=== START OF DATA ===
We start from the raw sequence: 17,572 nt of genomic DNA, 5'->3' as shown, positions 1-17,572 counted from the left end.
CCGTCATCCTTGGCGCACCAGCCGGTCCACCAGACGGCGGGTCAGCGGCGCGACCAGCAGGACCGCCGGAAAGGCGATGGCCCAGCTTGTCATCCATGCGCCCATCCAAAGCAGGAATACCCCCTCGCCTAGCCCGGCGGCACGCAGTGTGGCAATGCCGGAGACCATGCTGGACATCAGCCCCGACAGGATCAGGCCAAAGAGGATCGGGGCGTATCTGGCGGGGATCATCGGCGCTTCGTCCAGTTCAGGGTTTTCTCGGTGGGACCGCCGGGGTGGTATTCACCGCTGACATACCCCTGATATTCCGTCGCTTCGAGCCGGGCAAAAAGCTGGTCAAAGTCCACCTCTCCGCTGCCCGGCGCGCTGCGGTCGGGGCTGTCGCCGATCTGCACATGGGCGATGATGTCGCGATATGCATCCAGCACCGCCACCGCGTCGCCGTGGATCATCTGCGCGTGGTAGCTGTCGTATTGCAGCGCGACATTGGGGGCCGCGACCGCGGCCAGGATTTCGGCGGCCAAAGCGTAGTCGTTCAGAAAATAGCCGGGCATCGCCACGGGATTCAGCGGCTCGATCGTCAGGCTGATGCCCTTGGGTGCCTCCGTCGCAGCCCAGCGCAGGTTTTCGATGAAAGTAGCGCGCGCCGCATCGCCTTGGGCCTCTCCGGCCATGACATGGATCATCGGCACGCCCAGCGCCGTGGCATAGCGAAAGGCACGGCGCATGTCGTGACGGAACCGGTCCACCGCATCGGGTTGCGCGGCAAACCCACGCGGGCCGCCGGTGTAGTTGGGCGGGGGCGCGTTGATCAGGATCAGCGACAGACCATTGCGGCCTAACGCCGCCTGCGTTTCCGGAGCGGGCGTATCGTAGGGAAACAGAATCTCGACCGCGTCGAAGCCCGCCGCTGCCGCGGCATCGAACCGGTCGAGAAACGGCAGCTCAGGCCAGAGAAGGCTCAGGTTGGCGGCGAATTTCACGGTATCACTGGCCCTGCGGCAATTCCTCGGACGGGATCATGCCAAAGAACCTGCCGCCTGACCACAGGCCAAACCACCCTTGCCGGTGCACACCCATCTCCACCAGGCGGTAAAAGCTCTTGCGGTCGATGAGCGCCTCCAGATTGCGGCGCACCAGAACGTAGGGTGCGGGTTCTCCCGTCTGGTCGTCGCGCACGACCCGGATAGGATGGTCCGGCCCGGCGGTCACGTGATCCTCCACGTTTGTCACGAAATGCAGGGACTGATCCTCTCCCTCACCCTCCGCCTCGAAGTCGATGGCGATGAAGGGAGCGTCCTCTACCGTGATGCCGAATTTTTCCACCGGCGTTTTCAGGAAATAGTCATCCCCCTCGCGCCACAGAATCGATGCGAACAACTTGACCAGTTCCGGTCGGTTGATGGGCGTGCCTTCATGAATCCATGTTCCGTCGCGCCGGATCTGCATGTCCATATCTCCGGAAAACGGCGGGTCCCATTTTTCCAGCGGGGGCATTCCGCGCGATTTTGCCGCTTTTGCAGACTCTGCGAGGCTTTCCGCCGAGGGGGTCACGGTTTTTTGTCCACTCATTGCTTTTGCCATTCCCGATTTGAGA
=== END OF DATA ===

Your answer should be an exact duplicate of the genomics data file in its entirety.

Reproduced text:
We start from the raw sequence: 17,572 nt of genomic DNA, 5'->3' as shown, positions 1-17,572 counted from the left end.
CCGTCATCCTTGGCGCACCAGCCGGTCCACCAGACGGCGGGTCAGCGGCGCGACCAGCAGGACCGCCGGAAAGGCGATGGCCCAGCTTGTCATCCATGCGCCCATCCAAAGCAGGAATACCCCCTCGCCTAGCCCGGCGGCACGCAGTGTGGCAATGCCGGAGACCATGCTGGACATCAGCCCCGACAGGATCAGGCCAAAGAGGATCGGGGCGTATCTGGCGGGGATCATCGGCGCTTCGTCCAGTTCAGGGTTTTCTCGGTGGGACCGCCGGGGTGGTATTCACCGCTGACATACCCCTGATATTCCGTCGCTTCGAGCCGGGCAAAAAGCTGGTCAAAGTCCACCTCTCCGCTGCCCGGCGCGCTGCGGTCGGGGCTGTCGCCGATCTGCACATGGGCGATGATGTCGCGATATGCATCCAGCACCGCCACCGCGTCGCCGTGGATCATCTGCGCGTGGTAGCTGTCGTATTGCAGCGCGACATTGGGGGCCGCGACCGCGGCCAGGATTTCGGCGGCCAAAGCGTAGTCGTTCAGAAAATAGCCGGGCATCGCCACGGGATTCAGCGGCTCGATCGTCAGGCTGATGCCCTTGGGTGCCTCCGTCGCAGCCCAGCGCAGGTTTTCGATGAAAGTAGCGCGCGCCGCATCGCCTTGGGCCTCTCCGGCCATGACATGGATCATCGGCACGCCCAGCGCCGTGGCATAGCGAAAGGCACGGCGCATGTCGTGACGGAACCGGTCCACCGCATCGGGTTGCGCGGCAAACCCACGCGGGCCGCCGGTGTAGTTGGGCGGGGGCGCGTTGATCAGGATCAGCGACAGACCATTGCGGCCTAACGCCGCCTGCGTTTCCGGAGCGGGCGTATCGTAGGGAAACAGAATCTCGACCGCGTCGAAGCCCGCCGCTGCCGCGGCATCGAACCGGTCGAGAAACGGCAGCTCAGGCCAGAGAAGGCTCAGGTTGGCGGCGAATTTCACGGTATCACTGGCCCTGCGGCAATTCCTCGGACGGGATCATGCCAAAGAACCTGCCGCCTGACCACAGGCCAAACCACCCTTGCCGGTGCACACCCATCTCCACCAGGCGGTAAAAGCTCTTGCGGTCGATGAGCGCCTCCAGATTGCGGCGCACCAGAACGTAGGGTGCGGGTTCTCCCGTCTGGTCGTCGCGCACGACCCGGATAGGATGGTCCGGCCCGGCGGTCACGTGATCCTCCACGTTTGTCACGAAATGCAGGGACTGATCCTCTCCCTCACCCTCCGCCTCGAAGTCGATGGCGATGAAGGGAGCGTCCTCTACCGTGATGCCGAATTTTTCCACCGGCGTTTTCAGGAAATAGTCATCCCCCTCGCGCCACAGAATCGATGCGAACAACTTGACCAGTTCCGGTCGGTTGATGGGCGTGCCTTCATGAATCCATGTTCCGTCGCGCCGGATCTGCATGTCCATATCTCCGGAAAACGGCGGGTCCCATTTTTCCAGCGGGGGCATTCCGCGCGATTTTGCCGCTTTTGCAGACTCTGCGAGGCTTTCCGCCGAGGGGGTCACGGTTTTTTGTCCACTCATTGCTTTTGCCATTCCCGATTTGAGA